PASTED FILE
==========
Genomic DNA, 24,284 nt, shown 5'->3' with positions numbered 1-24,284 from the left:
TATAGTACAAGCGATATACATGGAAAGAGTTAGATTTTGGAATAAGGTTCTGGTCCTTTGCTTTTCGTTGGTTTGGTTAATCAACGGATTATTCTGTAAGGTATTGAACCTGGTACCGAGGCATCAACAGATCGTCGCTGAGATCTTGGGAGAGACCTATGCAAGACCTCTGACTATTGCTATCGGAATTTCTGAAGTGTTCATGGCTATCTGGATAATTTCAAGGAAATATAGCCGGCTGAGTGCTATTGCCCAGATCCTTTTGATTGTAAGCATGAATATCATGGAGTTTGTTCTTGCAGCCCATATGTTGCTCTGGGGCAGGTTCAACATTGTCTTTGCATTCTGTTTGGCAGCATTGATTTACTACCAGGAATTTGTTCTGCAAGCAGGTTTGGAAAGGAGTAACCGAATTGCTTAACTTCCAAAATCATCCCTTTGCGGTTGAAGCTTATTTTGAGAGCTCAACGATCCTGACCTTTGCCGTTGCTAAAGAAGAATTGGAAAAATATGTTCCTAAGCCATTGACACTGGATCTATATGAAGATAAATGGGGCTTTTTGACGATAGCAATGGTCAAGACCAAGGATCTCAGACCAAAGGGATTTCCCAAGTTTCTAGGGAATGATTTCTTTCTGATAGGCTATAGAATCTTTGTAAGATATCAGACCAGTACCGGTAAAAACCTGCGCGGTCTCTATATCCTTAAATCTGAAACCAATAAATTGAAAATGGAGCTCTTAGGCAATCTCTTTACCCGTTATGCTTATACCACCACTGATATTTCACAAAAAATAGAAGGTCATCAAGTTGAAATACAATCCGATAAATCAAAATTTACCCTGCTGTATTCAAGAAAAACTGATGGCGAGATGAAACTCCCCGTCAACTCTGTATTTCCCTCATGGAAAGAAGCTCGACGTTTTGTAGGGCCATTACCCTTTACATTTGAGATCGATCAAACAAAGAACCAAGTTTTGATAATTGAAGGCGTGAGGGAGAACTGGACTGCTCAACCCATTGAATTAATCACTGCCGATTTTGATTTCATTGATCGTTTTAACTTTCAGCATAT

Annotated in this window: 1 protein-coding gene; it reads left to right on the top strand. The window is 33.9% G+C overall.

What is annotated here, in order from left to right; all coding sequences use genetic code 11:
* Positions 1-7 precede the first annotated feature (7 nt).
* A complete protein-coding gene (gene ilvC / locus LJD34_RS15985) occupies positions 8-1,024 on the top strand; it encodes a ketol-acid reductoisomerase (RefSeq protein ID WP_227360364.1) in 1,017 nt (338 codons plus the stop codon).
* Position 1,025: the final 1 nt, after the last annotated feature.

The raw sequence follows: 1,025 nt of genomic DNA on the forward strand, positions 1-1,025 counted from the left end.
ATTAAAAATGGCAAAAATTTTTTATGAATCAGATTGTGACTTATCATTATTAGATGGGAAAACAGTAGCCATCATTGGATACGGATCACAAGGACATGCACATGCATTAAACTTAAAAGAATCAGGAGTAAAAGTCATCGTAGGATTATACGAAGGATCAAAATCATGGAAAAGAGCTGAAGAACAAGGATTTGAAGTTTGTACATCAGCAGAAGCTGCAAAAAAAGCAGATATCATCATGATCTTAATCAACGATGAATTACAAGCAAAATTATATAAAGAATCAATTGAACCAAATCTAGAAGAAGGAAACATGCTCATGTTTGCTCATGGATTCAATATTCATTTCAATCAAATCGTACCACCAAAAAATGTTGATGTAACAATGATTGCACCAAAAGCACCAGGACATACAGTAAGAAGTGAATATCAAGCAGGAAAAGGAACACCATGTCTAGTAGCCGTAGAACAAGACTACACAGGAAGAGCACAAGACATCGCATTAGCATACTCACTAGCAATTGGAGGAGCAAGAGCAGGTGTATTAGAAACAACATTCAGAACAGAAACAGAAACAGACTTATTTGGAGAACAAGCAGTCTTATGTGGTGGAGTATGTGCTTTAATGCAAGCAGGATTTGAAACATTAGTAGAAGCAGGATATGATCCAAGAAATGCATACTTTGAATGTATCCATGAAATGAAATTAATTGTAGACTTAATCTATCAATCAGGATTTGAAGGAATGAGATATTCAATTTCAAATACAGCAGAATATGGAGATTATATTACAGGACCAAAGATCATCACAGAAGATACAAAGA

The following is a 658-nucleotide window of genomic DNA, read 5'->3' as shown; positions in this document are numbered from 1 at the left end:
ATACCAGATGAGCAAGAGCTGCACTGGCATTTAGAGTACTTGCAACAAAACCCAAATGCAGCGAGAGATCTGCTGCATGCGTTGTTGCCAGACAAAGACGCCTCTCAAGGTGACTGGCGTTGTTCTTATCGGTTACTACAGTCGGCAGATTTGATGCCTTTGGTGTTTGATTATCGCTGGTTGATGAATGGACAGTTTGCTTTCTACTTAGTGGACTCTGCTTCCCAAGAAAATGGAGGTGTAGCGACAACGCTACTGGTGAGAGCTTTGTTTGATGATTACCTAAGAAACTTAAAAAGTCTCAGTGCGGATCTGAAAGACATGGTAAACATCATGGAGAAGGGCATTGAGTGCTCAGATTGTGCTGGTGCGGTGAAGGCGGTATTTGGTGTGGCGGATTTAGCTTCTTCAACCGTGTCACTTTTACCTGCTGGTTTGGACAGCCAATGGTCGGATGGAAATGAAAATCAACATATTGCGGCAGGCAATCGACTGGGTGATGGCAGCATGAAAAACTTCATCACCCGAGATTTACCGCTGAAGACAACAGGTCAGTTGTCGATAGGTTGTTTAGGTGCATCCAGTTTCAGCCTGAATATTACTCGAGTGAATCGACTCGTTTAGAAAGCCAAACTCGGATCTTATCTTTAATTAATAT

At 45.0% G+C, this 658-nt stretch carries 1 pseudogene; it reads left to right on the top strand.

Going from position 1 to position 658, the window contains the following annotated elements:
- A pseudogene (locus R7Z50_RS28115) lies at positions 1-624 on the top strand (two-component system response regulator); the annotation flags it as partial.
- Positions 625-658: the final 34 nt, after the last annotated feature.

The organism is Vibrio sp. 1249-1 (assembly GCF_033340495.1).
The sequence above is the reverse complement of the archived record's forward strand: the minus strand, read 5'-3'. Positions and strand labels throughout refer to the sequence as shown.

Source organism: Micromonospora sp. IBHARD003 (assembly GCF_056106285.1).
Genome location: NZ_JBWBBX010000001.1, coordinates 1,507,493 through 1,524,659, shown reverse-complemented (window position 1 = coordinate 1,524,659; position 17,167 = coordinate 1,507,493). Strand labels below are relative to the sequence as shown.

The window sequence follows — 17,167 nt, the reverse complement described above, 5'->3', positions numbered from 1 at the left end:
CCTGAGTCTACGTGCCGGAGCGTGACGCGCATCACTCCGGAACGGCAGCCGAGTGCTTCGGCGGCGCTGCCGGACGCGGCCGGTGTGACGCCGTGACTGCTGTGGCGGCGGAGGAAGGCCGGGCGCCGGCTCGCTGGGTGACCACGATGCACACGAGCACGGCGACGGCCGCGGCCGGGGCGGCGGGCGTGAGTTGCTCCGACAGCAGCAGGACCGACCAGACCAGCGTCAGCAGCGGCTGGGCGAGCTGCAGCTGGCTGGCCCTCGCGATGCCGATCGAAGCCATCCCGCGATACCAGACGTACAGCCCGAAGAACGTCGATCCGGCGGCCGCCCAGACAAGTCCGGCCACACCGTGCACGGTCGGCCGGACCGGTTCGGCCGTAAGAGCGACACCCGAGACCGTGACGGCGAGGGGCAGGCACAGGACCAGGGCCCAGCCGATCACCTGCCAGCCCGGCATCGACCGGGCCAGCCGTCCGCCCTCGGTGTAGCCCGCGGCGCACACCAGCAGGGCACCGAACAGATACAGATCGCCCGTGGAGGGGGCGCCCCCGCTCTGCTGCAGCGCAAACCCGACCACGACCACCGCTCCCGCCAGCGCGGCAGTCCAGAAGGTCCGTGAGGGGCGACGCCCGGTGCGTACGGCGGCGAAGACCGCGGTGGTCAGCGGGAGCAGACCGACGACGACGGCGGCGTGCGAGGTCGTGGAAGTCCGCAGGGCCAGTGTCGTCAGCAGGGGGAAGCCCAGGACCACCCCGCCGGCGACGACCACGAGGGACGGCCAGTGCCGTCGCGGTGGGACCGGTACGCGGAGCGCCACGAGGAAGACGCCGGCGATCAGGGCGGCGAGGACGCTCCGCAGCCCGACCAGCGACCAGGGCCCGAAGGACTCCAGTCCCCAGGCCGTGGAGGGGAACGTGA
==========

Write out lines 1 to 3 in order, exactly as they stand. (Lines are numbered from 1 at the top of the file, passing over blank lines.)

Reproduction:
Genomic DNA, 24,284 nt, shown 5'->3' with positions numbered 1-24,284 from the left:
TATAGTACAAGCGATATACATGGAAAGAGTTAGATTTTGGAATAAGGTTCTGGTCCTTTGCTTTTCGTTGGTTTGGTTAATCAACGGATTATTCTGTAAGGTATTGAACCTGGTACCGAGGCATCAACAGATCGTCGCTGAGATCTTGGGAGAGACCTATGCAAGACCTCTGACTATTGCTATCGGAATTTCTGAAGTGTTCATGGCTATCTGGATAATTTCAAGGAAATATAGCCGGCTGAGTGCTATTGCCCAGATCCTTTTGATTGTAAGCATGAATATCATGGAGTTTGTTCTTGCAGCCCATATGTTGCTCTGGGGCAGGTTCAACATTGTCTTTGCATTCTGTTTGGCAGCATTGATTTACTACCAGGAATTTGTTCTGCAAGCAGGTTTGGAAAGGAGTAACCGAATTGCTTAACTTCCAAAATCATCCCTTTGCGGTTGAAGCTTATTTTGAGAGCTCAACGATCCTGACCTTTGCCGTTGCTAAAGAAGAATTGGAAAAATATGTTCCTAAGCCATTGACACTGGATCTATATGAAGATAAATGGGGCTTTTTGACGATAGCAATGGTCAAGACCAAGGATCTCAGACCAAAGGGATTTCCCAAGTTTCTAGGGAATGATTTCTTTCTGATAGGCTATAGAATCTTTGTAAGATATCAGACCAGTACCGGTAAAAACCTGCGCGGTCTCTATATCCTTAAATCTGAAACCAATAAATTGAAAATGGAGCTCTTAGGCAATCTCTTTACCCGTTATGCTTATACCACCACTGATATTTCACAAAAAATAGAAGGTCATCAAGTTGAAATACAATCCGATAAATCAAAATTTACCCTGCTGTATTCAAGAAAAACTGATGGCGAGATGAAACTCCCCGTCAACTCTGTATTTCCCTCATGGAAAGAAGCTCGACGTTTTGTAGGGCCATTACCCTTTACATTTGAGATCGATCAAACAAAGAACCAAGTTTTGATAATTGAAGGCGTGAGGGAGAACTGGACTGCTCAACCCATTGAATTAATCACTGCCGATTTTGATTTCATTGATCGTTTTAACTTTCAGCATAT

Annotated in this window: 1 protein-coding gene; it reads left to right on the top strand. The window is 33.9% G+C overall.